Ever stood in a bill queue? Bill payment can be a pain even in this online age — unless you set up your bills for automatic payment, writes Prasanto K Roy.tech reviews Updated: Mar 23, 2009 15:44 IST
Quick: How many bills do you pay each month? Most people I’ve asked haven’t a clue. Offhand, I didn’t, either. I counted over 30 bills: phone (6), electricity (3), insurance (9), water (1), mobile data card (1), house rent (1), credit card (4), and so on. Some 25 bills a month.
How much time do you spend on paying bills?
b. None. My secretary/admin/driver does it all.
c. Very little. It all happens automatically.
With either a. or b. you’re wasting time.
Ever stood in a bill queue? Today, you can go online and pay. Both are a waste of time. Even with a Man Friday. Several people I asked said they don’t waste time paying online: instead, the driver goes down and pays the bills. (“He’s mostly sitting around, anyway.”)
Here’s the obvious problem with paying bills manually (online or otherwise): You miss bills. You miss payments. Services get disconnected.
And you waste time. I’d waste at least 40 man-hours a month if I were to send my driver for each bill. That’s nearly two man-months burnt each year, not counting petrol and the carbon footprint! Even if I were to pay online, each bill takes time to pay, and I’d need to remember each one.
Many billers support ECS payment: sign up and let them auto-debit your bank account or a credit card. But that’s inflexible. You can’t change it online on the fly, and you don’t get a detailed record. So what do you do? Use an automatic payment service.
For credit card bills, I’ve linked my cards to my bank account, so that they get paid automatically. I still have the option to pay manually (say, a cheque for an office expense), in which case that amount will get reduced from the monthly debit. Old-fogie Amex doesn’t allow me this flexibility, but ICICI and most others do.
For the rest of my bills, I use an online bill payment system, which automatically pays my bills.
Ignore your bills
Since 2003, I’ve been using BillJunction, setting it to auto-pay all billers that allow this.
It’s quite simple, really. Just go to BillJunction.com and register online (and enter your bank account details). You’ll get some papers to sign in a week – the agreement to let them debit your bank account. After that, you can set up billers: say Airtel, or MTNL, or BSES (electricity), or LIC.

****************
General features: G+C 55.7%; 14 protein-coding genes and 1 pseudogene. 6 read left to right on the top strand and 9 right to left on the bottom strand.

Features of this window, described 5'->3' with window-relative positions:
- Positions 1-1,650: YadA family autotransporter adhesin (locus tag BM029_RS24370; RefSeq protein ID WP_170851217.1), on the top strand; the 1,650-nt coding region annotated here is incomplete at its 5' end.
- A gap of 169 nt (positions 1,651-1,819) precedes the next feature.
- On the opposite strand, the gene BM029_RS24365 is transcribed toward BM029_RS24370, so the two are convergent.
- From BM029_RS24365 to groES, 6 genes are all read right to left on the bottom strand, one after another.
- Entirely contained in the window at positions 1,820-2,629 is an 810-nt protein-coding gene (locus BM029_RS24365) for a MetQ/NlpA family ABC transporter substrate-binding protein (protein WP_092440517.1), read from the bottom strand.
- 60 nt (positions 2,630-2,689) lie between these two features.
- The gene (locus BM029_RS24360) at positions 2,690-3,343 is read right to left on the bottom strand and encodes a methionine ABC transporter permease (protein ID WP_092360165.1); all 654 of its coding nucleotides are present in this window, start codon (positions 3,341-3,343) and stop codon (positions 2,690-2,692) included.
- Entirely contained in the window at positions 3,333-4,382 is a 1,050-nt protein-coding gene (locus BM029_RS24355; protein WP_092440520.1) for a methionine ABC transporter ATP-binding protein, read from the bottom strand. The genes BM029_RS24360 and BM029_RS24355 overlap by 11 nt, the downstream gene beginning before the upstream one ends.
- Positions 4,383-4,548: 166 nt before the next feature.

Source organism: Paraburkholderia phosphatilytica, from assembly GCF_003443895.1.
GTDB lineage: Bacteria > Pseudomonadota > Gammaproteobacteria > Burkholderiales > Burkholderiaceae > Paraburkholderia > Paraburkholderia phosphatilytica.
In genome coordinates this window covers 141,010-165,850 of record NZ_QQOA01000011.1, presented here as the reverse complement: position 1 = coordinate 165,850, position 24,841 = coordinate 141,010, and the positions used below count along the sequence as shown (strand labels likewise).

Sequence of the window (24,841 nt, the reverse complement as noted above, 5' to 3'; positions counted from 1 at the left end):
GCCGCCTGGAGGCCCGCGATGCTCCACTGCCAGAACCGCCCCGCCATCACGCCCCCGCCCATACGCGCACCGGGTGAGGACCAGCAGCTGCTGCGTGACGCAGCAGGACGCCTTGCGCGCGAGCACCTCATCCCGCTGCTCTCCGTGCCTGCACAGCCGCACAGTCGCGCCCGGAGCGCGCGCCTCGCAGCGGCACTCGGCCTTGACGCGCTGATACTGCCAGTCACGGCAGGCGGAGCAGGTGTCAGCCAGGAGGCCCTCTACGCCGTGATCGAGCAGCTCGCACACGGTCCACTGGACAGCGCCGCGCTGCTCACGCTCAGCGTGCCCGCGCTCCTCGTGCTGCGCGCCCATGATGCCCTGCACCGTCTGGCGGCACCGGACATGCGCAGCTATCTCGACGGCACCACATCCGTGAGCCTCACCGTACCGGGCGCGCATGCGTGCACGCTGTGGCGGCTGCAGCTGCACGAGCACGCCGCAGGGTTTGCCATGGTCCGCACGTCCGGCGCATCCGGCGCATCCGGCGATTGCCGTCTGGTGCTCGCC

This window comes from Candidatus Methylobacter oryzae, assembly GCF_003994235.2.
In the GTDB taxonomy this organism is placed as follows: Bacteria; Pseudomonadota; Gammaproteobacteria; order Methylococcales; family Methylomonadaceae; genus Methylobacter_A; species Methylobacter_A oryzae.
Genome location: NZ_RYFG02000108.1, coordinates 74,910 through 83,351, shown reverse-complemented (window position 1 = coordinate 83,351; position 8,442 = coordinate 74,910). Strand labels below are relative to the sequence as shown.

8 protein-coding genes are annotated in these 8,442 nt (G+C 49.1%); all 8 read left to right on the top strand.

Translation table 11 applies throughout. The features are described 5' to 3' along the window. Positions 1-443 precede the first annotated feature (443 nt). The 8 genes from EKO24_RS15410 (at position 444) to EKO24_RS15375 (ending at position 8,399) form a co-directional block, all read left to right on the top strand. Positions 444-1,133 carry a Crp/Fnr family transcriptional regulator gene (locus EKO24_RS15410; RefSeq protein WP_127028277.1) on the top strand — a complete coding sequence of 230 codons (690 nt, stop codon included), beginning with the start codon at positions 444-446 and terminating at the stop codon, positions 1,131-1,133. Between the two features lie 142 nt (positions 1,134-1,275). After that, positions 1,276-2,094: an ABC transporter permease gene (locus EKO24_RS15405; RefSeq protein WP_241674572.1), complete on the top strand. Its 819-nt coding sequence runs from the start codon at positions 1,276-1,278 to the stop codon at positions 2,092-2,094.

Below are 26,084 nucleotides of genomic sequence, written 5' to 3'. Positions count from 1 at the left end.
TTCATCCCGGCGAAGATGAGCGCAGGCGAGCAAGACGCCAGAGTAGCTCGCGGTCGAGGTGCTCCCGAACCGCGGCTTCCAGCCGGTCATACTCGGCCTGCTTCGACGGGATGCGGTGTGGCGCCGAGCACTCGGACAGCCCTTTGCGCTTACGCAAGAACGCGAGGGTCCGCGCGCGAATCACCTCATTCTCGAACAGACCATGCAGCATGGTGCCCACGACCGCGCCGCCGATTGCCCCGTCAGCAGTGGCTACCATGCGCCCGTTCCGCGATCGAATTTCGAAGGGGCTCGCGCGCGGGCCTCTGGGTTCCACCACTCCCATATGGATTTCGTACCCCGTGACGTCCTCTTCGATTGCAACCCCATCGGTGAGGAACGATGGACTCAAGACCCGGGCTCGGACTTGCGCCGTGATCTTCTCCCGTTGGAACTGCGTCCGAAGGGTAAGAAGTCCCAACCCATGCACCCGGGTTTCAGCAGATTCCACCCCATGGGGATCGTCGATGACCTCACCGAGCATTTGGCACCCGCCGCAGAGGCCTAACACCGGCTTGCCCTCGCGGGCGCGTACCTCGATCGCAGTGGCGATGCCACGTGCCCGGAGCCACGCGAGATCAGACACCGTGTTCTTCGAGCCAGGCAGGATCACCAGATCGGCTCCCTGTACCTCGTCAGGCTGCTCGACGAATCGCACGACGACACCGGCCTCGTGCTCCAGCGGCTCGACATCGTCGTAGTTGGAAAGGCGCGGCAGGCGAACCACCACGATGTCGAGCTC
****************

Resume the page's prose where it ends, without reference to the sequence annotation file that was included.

You can set each biller for manual online payment, or (which is the whole idea) automatically with a limit that you define. You can change the instructions or the auto-pay limit anytime.
Once registered, the biller, say, Airtel, will present bills electronically to BillJunction, who will inform you by email (giving you a chance to review or stop the charge). It will then go ahead and make the payment to Airtel just before the due date, debiting your bank account. You get another mail confirming the payment.
For the past five years, therefore...
Almost all my bills were paid automatically (except my water bill: they don’t take e-payments yet).
I haven’t missed any bill payments, except for a few glitches (MTNL didn’t present the bill twice, etc.)
I have an email record of every payment made. (And BillJunction keeps a three-year archive.)
I didn’t realise the value of this last one until the income tax department targeted me for a ‘routine, random’ scrutiny last year. Suddenly, I needed details of not just income but all expenses for 2005 – three years ago! They asked for details of bills, too. Hey, no problem. I had my emails: I gave them a printout of each bill payment detail. They were stunned by the fat file I submitted and closed my case without any ‘cash payment’.
BillJunction charges you Rs 200 to 400 a year depending on your number of bills. It has its glitches (renewal isn’t smooth, for instance; customer service isn’t great), but it mostly works well.
There are other bill payment systems such as HDFC Bank’s BillDesk, ICICI Bank’s BillPay; some of them are free, but most don’t match BillJunction’s features; auto-pay, email alerts, bill records. There’s also VisaBillPay.in, where you can set up bills, get a reminder when they come in, and pay with your Visa credit card. But there’s no automatic payment. (If you use any better systems, let me know.)
This is the oldest tech I’ve ever covered in Star Tech: ten years old (it’s a surprise how many still don’t use it). Next week I’ll talk about one of the newest: mobile payment systems.
Prasanto K Roy (firstname.lastname@example.org) is chief editor at CyberMedia, publisher of 15 specialty titles such as Dataquest and Living Digital